The deadliest drug epidemic in American history hits home every day. Bodies slumped over in bathrooms, in parking garages, in classrooms, on the floor in bedrooms while the rest of the family sleeps. Two parents overdosed at their daughter’s softball practice in West Virginia. A Philadelphia man who suspected his son might be smoking a little weed came home to find paramedics on his lawn. His son was gone, they told him, overdosed on Oxy, a word he didn’t know.
“The first time Ed Bisch heard the word ‘OxyContin,’ his son was dead from it,” Beth Macy writes in “Dopesick: Dealers, Doctors, and the Drug Company That Addicted America.”
The numbers are overwhelming: 63,632 Americans died of a drug overdose in 2016, according to the Centers for Disease Control and Prevention. Almost two-thirds of those deaths were from a prescription or illicit opioid, and the government report was unusually blunt: “America’s overdose epidemic is spreading geographically and increasing across demographic groups.” Drug overdose, Macy writes, “is now the leading cause of death for Americans under the age of fifty, killing more people than guns or car accidents, at a rate higher than the HIV epidemic at its peak.”
Every number is a tragedy, another drop in the river of heartbreak that’s washing over our country and changed the way we live.
“If you live in a city, maybe you’ve seen the public restroom with a sharps container, or witnessed a librarian administer Narcan,” Macy writes. Day-care workers in Portland, where I live, search around the playground equipment for needles and drug paraphernalia before letting the kids out on sunny days. Addicts ride back and forth on the light-rail trains, their possessions gathered around them.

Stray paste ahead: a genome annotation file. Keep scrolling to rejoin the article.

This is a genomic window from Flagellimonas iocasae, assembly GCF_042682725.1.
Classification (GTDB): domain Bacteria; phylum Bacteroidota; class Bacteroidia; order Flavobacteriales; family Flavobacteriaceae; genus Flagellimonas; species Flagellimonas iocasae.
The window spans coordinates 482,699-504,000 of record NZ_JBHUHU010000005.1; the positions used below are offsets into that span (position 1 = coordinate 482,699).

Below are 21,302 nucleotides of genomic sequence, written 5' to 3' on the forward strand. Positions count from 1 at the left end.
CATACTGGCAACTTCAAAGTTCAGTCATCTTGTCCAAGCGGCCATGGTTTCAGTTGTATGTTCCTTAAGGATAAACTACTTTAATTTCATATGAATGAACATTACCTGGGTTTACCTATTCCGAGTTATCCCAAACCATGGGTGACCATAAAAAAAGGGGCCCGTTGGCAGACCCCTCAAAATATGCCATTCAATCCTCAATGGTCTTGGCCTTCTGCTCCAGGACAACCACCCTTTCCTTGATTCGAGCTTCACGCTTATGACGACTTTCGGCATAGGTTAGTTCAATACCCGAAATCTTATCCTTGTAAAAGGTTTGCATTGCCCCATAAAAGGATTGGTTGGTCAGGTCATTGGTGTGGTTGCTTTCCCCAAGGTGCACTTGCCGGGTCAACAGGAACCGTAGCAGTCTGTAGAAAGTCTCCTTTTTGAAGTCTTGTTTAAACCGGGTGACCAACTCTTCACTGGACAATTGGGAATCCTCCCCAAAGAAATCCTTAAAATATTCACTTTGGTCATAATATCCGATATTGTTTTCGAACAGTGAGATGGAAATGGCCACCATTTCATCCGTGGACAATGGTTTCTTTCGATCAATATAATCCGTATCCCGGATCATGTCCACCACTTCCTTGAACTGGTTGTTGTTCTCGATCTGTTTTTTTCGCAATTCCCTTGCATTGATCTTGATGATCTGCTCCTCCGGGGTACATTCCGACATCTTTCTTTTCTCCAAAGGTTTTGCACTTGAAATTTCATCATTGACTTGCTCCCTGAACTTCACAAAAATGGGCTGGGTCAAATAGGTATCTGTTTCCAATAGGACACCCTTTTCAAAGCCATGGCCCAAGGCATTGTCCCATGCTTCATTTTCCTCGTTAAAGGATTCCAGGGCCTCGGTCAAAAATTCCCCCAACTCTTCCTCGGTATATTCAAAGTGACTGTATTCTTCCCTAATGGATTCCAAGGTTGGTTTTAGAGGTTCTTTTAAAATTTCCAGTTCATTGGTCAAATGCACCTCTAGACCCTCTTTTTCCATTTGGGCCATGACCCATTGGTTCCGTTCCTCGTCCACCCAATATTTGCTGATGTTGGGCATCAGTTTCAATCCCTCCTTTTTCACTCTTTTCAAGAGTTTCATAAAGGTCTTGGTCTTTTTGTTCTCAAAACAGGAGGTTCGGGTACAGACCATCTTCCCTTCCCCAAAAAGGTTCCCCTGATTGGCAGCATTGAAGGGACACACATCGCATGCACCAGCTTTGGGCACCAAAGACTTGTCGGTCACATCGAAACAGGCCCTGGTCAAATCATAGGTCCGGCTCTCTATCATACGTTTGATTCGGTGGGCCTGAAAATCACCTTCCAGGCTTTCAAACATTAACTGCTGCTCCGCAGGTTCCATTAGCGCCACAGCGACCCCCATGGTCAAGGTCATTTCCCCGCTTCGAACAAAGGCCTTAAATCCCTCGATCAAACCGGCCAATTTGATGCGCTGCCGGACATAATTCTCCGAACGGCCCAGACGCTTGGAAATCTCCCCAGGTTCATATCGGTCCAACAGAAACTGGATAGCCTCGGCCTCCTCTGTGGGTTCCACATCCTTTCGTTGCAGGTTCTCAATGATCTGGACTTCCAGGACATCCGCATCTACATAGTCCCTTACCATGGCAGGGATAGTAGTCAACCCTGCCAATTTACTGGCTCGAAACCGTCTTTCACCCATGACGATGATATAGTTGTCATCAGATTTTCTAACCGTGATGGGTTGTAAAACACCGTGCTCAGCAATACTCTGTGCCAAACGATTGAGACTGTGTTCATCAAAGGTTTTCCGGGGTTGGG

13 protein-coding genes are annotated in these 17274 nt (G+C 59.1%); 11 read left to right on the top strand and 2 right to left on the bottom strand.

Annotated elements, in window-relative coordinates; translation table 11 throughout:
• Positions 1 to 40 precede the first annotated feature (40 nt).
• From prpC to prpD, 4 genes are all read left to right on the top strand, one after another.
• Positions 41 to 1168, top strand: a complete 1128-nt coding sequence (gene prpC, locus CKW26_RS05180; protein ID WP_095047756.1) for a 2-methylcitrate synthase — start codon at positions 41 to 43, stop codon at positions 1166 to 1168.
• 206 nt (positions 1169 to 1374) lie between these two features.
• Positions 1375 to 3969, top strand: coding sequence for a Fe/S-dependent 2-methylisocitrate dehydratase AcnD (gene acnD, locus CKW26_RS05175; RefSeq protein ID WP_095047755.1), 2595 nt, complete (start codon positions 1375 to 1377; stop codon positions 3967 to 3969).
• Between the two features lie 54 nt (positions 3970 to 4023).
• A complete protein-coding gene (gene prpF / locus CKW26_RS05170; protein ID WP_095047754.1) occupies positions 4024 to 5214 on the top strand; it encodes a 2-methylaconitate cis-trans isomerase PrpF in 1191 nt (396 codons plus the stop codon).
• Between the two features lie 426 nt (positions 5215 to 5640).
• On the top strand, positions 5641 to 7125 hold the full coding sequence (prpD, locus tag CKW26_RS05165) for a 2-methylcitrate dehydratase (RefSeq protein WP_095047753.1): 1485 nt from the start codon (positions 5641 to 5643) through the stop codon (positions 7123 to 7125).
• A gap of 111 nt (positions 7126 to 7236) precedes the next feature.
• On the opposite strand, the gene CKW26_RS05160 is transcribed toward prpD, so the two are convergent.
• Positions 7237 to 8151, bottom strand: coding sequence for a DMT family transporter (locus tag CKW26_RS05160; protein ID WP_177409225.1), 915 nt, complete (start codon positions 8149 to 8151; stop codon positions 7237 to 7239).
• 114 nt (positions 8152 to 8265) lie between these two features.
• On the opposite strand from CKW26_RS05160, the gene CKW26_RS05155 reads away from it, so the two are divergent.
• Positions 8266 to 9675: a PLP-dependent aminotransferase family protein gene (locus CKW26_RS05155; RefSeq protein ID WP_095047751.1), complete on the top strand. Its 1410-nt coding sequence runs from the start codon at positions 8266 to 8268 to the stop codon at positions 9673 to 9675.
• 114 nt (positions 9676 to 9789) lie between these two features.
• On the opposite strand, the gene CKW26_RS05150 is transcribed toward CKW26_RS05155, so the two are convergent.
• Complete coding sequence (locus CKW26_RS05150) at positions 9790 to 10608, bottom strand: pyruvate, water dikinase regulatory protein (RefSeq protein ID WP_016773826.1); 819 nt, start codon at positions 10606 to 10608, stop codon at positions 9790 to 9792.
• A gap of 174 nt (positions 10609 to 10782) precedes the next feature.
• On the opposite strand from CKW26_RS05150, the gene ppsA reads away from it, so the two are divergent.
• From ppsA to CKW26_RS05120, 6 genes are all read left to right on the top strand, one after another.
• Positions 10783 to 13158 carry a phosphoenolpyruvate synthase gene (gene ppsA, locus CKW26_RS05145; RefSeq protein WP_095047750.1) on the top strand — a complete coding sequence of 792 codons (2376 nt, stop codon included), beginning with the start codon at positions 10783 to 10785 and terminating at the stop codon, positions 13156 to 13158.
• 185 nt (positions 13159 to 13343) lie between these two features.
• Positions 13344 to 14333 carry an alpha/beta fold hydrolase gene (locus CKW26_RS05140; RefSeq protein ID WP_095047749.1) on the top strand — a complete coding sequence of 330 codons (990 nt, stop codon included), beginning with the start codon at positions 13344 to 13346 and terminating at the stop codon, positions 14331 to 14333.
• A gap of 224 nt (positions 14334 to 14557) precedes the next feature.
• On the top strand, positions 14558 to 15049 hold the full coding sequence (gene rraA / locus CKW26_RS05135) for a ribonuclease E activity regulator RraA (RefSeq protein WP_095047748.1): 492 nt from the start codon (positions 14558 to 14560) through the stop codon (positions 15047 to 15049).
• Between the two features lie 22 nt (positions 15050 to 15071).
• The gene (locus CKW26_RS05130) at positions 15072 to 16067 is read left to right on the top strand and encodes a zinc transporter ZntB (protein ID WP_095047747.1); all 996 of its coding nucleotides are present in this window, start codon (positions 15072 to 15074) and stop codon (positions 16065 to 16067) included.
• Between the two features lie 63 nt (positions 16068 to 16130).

If you live in the country, maybe you’ve seen your community swamped with prescription drugs. Kermit, a West Virginia coal town with a population of 392, had almost 9 million hydrocodone pills shipped to a single pharmacy, with predictable consequences: an explosion of fatal overdoses.
If you live in the suburbs, and especially if you have kids in high school, you’ve probably heard about someone like Colton Banks, a popular, athletic, sweet-natured young man who overdosed on prescription painkillers while his parents were at church. He was supposed to see an addiction specialist the next day — “He’d stuck not one but two Post-it notes on the dashboard of his car reminding him to go,” Macy writes.
“Dopesick” grew out of reporting Macy did at The Roanoke Times and has an Appalachian focus that grounds its first section, on how Purdue Pharma, the maker of OxyContin, aggressively marketed the drug to rural communities in the region and minimized the risks of addiction. A few doctors and community activists challenged the company, which brought in Rudy Giuliani for some damage control after the first wave of lawsuits. Purdue Pharma made billions on OxyContin, money that came directly from death and destroyed lives. Oxy and other painkillers are highly addictive and are a gateway to heroin. When Oxy finally was reformulated in 2010, making it more difficult to abuse, younger addicts turned to a cheaper, more powerful, easier-to-obtain street drug — heroin.
Heroin is everywhere, and it’s not going anywhere. Fentanyl, another painkiller that’s often mixed with heroin, is 30 to 50 times more potent and is responsible for almost half the drug-overdose deaths in the U.S., according to the National Institute on Drug Abuse.
Macy writes: “The rate of casualties is so unprecedented that it’s almost impossible to look at the total number dead — and at the doctors and mothers and teachers and foster parents who survive them — and not wonder why the nation’s response has been so slow in coming and so impotently executed when it finally did.”